How Veteran Tour Guides-Turned-Entrepreneurs Went Online and Revived a Traditional Craft

In 2019, tourism accounted for 20 percent of Thailand’s GDP. At the height of the tourism boom, the industry employed some three million people. But in early 2020, in the face of an intensifying COVID-19 pandemic, dozens of countries, including Thailand, closed their borders to all but essential travel. Thai tourism plunged into turmoil. The business impact was devastating, and a huge number of people lost their jobs. Chiang Mai-based veteran tour guide, Ms. Nawaporn Chaijan, was among them.

COVID-19 Dooms People in Tourism Industry

“Before the COVID-19 outbreak, I made a lot of money because I worked almost every day. As soon as one trip ended, another trip began,” Ms. Nawaporn recalls. “But when COVID-19 emerged, it was the end.”

The 52-year-old freelance tour guide had worked in her field for well over two decades, with Spanish, Portuguese and South American tourists as her main customer groups. She had seen the ups and downs of tourism several times before, pulling through Black May, the bird flu crisis, and also Thailand’s political unrest.

None of these compared to COVID-19, which has dragged on for more than two years now. Thanks to her savings, Ms. Nawaporn fortunately had enough money to survive the worst of the difficult times. But she knew that she needed to find a new source of income.

Ms. Nawaporn then started looking for products with strong potential for business development. She wanted products that would be able to generate income for her even after the COVID-19 crisis. She ended up selecting kob lorn (interwoven bamboo hats). The attractive Lanna-style headwear, she felt, would appeal to urban and international customers, as they effectively protect wearers from sunlight, but also promise not to ruin their hairdos.

She had encountered kob lorn during her days as a tour guide, because her friend Kridtanan  Thongwipawan – senior to her in the tourism profession – often bought such hats from her hometown in Phrae and sold them to tourists, vendors in Chatuchak Market, and Damnoen Saduak Floating Market in hopes of empowering the locals back home.

Ms. Kridtanan describes kob lorn as a handicraft that represents local wisdom passed from generation to generation among the people living in Ban Na Laem in Phrae province. Popular in the northern provinces of Phrae, Nan, Phayao, Chiang Rai, Lampang, Lamphun, and Chiang Mai, kob lorn is an inextricable part of northern farmers’ attire and culture.

Revival of Local Wisdom

Like many traditional crafts, kob lorn has been fading with time, so Ms. Kridtanan’s project to revive it in 2016 was much needed. For this project, she searched for and gathered kob lorn molds that had been forgotten at various local homes. Then, she invited elderly women in the local community to learn how to weave and sew these traditional hats from Grandma Tawil and Grandma Jib. This knowledge and skill are now spreading through a kind of educational sorority. Today, the project has 28 members, and has successfully established a community enterprise for the revival of kob lorn in Ban Na Laem.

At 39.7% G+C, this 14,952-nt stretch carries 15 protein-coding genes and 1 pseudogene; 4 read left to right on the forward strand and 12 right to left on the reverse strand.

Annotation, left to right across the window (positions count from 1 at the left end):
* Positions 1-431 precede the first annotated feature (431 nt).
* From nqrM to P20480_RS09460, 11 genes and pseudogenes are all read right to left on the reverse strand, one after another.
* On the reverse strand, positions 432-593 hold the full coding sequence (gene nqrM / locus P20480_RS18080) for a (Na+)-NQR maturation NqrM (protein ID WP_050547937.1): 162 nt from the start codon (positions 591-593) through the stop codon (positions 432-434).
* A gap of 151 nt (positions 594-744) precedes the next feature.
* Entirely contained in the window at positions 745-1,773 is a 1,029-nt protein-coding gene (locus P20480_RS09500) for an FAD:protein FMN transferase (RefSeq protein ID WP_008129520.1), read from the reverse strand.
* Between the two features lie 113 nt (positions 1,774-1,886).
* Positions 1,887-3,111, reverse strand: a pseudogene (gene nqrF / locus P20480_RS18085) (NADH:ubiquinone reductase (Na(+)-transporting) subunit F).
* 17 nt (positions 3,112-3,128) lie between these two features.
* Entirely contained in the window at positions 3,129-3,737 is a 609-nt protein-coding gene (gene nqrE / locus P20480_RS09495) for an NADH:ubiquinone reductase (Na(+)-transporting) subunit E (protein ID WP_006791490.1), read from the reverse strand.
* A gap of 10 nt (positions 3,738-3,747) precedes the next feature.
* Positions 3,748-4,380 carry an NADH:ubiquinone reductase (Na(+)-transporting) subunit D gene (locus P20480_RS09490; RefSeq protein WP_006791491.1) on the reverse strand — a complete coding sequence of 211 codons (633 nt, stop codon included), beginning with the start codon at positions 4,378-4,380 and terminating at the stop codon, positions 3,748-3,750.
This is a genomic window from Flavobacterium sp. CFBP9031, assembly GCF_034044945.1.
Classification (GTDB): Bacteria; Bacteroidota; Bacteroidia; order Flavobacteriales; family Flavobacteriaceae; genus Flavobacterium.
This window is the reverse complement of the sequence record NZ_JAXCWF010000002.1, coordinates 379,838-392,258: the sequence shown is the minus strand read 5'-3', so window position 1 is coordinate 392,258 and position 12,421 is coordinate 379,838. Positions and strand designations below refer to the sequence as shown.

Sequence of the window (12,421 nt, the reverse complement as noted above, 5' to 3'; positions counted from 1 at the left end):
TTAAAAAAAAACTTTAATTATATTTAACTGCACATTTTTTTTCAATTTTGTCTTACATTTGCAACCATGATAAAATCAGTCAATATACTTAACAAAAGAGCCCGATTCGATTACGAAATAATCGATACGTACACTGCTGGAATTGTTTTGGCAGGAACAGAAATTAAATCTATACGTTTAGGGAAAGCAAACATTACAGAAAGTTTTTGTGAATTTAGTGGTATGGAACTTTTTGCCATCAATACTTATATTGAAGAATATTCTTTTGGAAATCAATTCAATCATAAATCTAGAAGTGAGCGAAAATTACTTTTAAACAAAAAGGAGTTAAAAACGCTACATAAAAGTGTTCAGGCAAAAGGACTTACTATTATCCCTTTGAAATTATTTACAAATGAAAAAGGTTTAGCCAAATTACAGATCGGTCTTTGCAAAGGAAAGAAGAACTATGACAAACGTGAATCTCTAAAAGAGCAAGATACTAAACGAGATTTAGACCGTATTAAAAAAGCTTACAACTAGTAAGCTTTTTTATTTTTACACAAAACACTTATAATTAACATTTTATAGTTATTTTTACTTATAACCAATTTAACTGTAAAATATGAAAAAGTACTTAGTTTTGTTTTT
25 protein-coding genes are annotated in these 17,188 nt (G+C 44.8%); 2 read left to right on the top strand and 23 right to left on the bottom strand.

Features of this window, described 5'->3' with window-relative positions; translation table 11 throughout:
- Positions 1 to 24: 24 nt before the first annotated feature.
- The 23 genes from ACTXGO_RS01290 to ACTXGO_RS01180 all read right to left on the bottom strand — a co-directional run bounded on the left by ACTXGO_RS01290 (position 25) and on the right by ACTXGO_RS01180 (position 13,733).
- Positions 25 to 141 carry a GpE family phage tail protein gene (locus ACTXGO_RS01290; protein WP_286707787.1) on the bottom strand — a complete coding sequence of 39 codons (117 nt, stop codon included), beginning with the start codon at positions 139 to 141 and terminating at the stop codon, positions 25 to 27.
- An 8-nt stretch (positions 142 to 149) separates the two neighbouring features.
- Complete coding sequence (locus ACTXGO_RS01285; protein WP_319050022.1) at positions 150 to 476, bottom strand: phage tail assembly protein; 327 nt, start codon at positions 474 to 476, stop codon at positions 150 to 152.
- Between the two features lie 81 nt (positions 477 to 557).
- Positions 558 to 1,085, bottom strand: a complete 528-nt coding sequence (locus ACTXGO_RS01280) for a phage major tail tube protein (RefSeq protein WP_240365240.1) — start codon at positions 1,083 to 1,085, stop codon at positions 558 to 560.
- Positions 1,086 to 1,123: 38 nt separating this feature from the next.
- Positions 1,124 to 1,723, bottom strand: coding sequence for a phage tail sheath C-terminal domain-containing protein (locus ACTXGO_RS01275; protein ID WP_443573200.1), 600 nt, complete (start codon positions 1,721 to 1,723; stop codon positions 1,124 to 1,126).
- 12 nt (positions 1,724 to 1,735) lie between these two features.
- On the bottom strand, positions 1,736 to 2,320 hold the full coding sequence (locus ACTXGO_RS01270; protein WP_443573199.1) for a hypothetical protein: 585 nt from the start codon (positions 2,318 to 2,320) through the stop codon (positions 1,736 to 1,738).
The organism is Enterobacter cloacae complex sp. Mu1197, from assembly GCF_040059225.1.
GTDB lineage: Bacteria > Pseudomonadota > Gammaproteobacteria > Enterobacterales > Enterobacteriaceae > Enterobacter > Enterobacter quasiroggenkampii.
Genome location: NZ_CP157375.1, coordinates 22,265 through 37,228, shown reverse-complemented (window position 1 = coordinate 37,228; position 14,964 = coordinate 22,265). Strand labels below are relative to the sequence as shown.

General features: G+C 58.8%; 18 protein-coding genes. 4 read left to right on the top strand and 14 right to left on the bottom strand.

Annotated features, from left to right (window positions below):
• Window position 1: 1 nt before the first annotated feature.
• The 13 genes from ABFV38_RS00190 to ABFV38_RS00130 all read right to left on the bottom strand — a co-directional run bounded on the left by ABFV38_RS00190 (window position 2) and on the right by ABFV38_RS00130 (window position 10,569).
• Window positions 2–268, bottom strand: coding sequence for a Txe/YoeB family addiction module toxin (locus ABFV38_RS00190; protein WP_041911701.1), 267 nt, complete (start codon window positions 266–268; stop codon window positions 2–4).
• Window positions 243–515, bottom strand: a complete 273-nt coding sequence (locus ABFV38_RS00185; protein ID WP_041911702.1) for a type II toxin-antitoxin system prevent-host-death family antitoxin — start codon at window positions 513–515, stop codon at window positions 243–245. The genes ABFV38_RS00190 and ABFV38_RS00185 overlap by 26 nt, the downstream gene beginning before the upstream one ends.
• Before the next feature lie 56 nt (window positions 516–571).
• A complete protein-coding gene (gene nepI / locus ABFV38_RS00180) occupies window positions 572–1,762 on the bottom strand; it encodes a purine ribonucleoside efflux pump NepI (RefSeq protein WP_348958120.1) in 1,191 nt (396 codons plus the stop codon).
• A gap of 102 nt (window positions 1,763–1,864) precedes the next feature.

“I am confident that kob lorn has the potential for further development. Foreigners have expressed solid interest in this hat style. Japanese people, in particular, have even asked us to conduct a kob lorn-making workshop for them at their home. Kob lorn-making is a precise craft, requiring neatness and time to produce each hat. Weaving and putting its parts together take more than half a day,” Ms. Kridtanan says.

Ms. Nawaporn recalls that, in the absence of tourists, her group started relying on online distribution platforms. Describing themselves as “low-tech persons”, the two tour guides confess that their skills in the daily use of Facebook and in e-commerce were “almost nothing”.

Easy-To-Understand Lessons & Practical Tips

As Ms. Nawaporn believed that online distribution channels were key to expanding the project, she decided to enroll in e-commerce courses. But some courses focused too much on theory while others just highlighted direct-selling techniques. Then one day, as she was browsing Facebook, she came across the “Oldie Armed with Cyber Shield” project of DEPA (Digital Economy Promotion Agency). She applied to the project to learn the basics of browsing safely online. After that course, she found out about the dtac Net for Living course and did not hesitate to enroll as well.

“During the course, I raised my hand to ask questions all the time. But the dtac coaches were very kind and patient. They attentively paid attention to learners. Better still, the young coaches even came to our place in Phrae,” Ms. Nawaporn says with a smile. “The strength of the dtac Net for Living course lies with its precious content. The course was definitely worth our time and gave us new perspective.”

She continues, “After COVID-19, digital trends have been evolving at a faster pace. Through the course, we have found out that there are people who have no digital skills and  are trying to move forward just like we are.”

After their kob lorn project was promoted online, the community enterprise received many orders. For example, a buyer ordered 200 hats for shop decoration, while several others bought kob lorn and adapted them into products like lanterns. Through such sales and partnerships, the online platform has not only helped generate income for kob lorn makers, but also conserved an iconic part of Phrae’s traditional culture in a sustainable way.

You can support local wisdom and local products by ordering kob lorn from https://www.facebook.com/BaandinNalaemPhrae/.